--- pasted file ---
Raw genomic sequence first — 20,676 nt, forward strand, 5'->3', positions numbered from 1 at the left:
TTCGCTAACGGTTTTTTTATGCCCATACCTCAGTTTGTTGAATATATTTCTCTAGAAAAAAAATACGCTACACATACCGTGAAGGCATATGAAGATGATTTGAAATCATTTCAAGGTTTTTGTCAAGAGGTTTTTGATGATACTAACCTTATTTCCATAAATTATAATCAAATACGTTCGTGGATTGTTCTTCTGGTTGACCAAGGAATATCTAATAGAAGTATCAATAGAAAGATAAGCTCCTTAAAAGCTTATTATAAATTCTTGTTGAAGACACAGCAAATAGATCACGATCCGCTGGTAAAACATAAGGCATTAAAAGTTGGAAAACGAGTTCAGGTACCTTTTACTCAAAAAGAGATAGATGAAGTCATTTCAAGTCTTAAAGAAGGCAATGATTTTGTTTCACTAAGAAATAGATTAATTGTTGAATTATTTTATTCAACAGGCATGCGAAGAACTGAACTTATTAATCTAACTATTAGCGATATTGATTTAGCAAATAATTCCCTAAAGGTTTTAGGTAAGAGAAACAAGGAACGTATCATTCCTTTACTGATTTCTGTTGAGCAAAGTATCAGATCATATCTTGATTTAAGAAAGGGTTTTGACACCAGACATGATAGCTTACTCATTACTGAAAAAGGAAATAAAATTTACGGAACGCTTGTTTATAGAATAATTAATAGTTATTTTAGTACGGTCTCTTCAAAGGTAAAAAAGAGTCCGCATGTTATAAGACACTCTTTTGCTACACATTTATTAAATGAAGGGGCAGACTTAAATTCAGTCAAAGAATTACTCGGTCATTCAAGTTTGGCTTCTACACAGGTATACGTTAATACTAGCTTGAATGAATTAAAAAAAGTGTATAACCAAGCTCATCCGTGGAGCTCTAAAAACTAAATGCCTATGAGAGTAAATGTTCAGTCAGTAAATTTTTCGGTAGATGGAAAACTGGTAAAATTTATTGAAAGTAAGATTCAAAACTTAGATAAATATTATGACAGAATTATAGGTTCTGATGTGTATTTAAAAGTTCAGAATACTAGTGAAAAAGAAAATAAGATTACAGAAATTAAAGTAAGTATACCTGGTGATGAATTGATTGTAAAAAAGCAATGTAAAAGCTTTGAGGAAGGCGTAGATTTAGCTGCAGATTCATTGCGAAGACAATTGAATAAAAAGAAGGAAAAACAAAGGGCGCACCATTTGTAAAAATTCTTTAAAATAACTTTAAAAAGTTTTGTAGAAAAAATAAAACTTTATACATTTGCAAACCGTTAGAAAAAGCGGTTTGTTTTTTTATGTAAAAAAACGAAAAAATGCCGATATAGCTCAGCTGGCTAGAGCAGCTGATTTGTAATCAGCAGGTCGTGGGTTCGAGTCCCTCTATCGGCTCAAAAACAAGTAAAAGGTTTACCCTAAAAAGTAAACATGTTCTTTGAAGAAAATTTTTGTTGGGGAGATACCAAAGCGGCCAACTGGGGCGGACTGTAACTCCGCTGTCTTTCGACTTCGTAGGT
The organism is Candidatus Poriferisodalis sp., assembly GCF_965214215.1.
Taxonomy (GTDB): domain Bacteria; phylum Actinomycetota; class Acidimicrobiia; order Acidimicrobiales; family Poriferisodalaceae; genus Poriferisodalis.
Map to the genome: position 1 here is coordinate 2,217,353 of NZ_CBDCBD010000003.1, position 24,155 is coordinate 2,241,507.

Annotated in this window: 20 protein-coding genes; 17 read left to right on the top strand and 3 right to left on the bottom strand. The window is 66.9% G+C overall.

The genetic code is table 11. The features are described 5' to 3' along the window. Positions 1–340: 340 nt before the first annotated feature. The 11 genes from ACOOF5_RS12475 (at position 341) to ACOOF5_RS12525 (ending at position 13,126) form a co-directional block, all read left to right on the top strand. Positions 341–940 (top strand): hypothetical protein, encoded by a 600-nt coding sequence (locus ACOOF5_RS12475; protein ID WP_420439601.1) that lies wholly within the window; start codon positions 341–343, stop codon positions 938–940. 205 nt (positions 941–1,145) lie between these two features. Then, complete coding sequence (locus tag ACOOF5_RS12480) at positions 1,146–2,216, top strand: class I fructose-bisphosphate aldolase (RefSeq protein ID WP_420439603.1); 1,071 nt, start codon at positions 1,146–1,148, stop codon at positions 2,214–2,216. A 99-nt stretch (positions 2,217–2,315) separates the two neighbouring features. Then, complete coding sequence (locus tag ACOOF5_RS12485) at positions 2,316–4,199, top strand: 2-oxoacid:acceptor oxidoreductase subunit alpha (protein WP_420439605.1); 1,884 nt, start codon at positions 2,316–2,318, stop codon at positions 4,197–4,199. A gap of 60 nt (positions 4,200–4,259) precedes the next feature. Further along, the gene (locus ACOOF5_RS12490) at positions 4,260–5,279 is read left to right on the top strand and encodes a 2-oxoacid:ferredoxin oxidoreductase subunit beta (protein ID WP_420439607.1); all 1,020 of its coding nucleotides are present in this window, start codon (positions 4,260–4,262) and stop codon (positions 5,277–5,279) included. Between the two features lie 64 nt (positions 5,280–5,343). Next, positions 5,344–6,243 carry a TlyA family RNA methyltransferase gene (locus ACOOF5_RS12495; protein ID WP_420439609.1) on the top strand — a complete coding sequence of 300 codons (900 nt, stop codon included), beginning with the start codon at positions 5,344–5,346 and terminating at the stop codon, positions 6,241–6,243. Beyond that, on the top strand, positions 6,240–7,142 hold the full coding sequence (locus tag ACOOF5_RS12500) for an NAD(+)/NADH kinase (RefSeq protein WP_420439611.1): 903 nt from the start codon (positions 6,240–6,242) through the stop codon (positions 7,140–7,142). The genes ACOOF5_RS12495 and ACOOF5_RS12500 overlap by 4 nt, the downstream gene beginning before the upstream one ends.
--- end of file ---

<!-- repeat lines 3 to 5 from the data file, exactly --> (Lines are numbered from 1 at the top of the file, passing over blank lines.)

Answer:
The organism is Candidatus Poriferisodalis sp., assembly GCF_965214215.1.
Taxonomy (GTDB): domain Bacteria; phylum Actinomycetota; class Acidimicrobiia; order Acidimicrobiales; family Poriferisodalaceae; genus Poriferisodalis.
Map to the genome: position 1 here is coordinate 2,217,353 of NZ_CBDCBD010000003.1, position 24,155 is coordinate 2,241,507.